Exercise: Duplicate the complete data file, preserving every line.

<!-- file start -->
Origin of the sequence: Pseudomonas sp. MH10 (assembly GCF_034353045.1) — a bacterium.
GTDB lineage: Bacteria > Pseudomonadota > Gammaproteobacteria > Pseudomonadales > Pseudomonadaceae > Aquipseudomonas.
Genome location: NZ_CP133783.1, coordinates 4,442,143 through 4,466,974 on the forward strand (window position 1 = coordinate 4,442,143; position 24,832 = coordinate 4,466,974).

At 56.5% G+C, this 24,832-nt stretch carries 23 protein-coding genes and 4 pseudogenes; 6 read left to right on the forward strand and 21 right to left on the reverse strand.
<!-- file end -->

Origin of the sequence: Pseudomonas sp. MH10 (assembly GCF_034353045.1) — a bacterium.
GTDB lineage: Bacteria > Pseudomonadota > Gammaproteobacteria > Pseudomonadales > Pseudomonadaceae > Aquipseudomonas.
Genome location: NZ_CP133783.1, coordinates 4,442,143 through 4,466,974 on the forward strand (window position 1 = coordinate 4,442,143; position 24,832 = coordinate 4,466,974).

At 56.5% G+C, this 24,832-nt stretch carries 23 protein-coding genes and 4 pseudogenes; 6 read left to right on the forward strand and 21 right to left on the reverse strand.